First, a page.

The following is a guest post I did for the Bikram 101 blog about a year and half ago. I've updated it a bit and added a few things. It's one of my favorite posts I've written and I was thinking about it recently, as our studio has another 30 day challenge going on and a number of people are dedicating themselves to the 30 day (or longer) journey. Plus I've picked up a number of readers over the past year and half (thank you!) and I want to make sure they can see this posting I did, since it technically never appeared on my website before.
"I had a very interesting discussion with a teacher a few weeks ago about the difference between practicing Bikram yoga vs. making shapes with your body. This topic came up as I was lamenting my lack of flexibility, and complaining that there are so many students that are more flexible than me. While many of these students are indeed very good, a few of them are just, well, making shapes. Having a good practice isn't just showing up and moving your body into different positions for 90 minutes. Just imagine doing the postures in the right sequence in the heated room, but add in loud music, people talking, wandering around the room, leaving the room, drinking water whenever they want, etc. Do you think you'd get a lot of that class? Of course not!
Of all the things I pay attention to when I'm practicing, it all begins with my focus. When that's good, then the breathing is good, the discipline is good, and the class just flows. If my focus goes out, you guessed it, I start just making shapes with my body. My focus is the thing I have the most control over. I don't know how my body will react to each posture, or if the room feels too hot or cold that day, or if the person next me is wandering around their mat. I can control if I'm in the room and focused and if I do that, it's a smooth ride for the whole class."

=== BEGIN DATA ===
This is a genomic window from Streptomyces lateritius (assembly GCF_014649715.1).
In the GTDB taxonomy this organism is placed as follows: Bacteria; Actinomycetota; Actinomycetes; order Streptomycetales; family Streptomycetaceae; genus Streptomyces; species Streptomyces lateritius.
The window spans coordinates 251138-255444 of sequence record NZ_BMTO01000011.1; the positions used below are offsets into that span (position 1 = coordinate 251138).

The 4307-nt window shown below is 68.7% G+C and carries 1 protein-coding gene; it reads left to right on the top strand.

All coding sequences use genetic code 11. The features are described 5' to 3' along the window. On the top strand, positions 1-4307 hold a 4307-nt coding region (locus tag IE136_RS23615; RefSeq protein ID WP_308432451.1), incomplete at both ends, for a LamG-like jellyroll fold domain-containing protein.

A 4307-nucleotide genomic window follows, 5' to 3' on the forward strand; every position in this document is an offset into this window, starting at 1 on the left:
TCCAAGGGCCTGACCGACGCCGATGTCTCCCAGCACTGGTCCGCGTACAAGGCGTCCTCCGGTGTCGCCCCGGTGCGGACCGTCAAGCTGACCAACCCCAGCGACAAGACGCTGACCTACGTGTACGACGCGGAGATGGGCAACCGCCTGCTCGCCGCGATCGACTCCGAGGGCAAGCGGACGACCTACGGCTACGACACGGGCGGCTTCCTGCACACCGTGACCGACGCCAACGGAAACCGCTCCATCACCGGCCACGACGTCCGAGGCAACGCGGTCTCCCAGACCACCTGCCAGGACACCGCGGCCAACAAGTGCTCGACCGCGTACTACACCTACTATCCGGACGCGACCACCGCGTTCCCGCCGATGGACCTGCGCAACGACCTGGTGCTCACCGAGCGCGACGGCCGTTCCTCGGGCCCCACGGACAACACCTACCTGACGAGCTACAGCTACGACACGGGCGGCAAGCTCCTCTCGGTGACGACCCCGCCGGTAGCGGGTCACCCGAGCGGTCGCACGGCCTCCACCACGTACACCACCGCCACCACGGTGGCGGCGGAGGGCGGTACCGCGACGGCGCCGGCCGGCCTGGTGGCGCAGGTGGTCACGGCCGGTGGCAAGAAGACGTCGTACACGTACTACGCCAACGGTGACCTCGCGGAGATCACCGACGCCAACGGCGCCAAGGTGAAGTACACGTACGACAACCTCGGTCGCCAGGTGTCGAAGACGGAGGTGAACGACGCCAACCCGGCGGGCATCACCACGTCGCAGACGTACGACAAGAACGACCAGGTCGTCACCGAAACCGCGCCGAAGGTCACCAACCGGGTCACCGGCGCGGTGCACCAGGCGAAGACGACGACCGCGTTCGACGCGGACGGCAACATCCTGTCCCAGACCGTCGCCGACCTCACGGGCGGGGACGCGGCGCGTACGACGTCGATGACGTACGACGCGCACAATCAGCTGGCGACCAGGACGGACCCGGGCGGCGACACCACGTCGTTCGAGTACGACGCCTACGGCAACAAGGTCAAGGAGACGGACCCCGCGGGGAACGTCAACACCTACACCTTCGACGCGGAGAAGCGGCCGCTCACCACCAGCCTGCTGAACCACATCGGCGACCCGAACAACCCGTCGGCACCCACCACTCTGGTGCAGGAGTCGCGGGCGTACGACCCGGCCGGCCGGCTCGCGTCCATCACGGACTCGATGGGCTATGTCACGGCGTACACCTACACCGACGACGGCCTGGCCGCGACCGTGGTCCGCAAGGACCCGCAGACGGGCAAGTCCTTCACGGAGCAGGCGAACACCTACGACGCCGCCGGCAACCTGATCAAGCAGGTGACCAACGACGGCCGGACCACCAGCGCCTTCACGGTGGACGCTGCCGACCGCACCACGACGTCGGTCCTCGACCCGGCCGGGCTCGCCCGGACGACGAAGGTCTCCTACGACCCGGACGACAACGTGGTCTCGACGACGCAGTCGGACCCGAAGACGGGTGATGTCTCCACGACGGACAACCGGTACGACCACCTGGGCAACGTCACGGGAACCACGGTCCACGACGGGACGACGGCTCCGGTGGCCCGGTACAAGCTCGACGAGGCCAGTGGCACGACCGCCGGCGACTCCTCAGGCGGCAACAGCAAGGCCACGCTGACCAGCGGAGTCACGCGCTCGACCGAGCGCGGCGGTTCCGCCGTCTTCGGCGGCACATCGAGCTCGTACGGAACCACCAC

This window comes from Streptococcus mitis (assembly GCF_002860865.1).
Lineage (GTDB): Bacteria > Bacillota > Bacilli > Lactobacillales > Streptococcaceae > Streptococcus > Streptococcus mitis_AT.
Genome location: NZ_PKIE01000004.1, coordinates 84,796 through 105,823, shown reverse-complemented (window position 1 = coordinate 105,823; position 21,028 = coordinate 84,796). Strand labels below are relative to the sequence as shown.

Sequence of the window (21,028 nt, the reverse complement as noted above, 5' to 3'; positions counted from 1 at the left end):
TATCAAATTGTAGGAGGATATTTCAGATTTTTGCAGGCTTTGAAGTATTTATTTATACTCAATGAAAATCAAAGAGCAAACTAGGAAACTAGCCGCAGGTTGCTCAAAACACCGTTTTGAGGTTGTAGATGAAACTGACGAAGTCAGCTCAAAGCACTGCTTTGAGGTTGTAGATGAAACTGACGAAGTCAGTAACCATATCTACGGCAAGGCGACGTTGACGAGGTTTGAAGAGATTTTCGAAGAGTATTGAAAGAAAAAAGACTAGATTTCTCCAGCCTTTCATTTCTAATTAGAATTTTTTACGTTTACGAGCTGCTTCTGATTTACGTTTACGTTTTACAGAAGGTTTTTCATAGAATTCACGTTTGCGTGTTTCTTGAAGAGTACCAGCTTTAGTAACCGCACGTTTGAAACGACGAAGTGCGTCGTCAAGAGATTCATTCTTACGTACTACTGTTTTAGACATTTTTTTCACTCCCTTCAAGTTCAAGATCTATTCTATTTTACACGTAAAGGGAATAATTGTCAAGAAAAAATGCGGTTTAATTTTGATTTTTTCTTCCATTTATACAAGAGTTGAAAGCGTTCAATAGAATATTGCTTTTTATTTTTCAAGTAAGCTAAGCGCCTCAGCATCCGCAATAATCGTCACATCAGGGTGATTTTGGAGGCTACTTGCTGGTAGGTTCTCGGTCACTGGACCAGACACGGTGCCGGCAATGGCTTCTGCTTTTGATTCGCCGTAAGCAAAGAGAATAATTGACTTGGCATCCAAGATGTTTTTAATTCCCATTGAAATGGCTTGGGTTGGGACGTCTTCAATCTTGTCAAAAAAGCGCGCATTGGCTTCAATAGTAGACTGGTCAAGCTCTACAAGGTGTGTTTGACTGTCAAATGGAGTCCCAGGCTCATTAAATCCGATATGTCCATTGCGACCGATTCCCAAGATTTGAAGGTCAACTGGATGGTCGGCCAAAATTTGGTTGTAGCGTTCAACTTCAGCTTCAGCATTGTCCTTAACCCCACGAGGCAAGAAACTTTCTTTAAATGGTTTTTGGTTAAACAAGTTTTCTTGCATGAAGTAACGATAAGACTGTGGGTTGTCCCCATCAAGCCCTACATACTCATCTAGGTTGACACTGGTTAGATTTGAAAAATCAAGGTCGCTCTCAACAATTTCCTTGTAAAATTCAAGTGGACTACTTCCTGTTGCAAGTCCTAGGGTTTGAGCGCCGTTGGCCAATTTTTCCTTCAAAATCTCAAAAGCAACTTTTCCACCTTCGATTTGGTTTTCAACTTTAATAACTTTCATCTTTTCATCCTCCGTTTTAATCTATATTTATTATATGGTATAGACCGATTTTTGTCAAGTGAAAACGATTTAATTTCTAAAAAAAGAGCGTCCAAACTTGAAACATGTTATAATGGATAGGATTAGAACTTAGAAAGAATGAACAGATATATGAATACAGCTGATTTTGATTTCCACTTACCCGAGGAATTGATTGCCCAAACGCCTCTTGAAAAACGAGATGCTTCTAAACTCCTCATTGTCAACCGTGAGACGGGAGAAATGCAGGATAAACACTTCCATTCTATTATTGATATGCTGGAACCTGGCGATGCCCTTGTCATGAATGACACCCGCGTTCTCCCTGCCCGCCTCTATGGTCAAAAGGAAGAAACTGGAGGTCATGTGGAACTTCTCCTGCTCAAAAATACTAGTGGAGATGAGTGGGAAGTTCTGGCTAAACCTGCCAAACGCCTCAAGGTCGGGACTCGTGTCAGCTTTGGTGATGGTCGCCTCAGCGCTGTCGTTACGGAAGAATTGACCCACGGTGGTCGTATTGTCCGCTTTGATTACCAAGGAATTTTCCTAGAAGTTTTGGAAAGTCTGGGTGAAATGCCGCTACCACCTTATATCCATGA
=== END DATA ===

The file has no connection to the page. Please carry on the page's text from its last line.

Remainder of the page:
Update July 6th 2011: Over the nearly two years I've been doing this, my practice has evolved to a point where I'm no longer fixated on the mechanics of each posture while I'm in class. Oh believe me, I appreciate corrections and I want them (and complain sometimes if I don't get corrections), but it's not the most important thing. It really is a 90 minute moving meditation, not a workout program, and for me that evolved over time. There are some nice external physical benefits to practicing regularly, and more internal physical benefits that I probably even realize, but ultimately the focus, discipline and moving meditation are where the magic happens.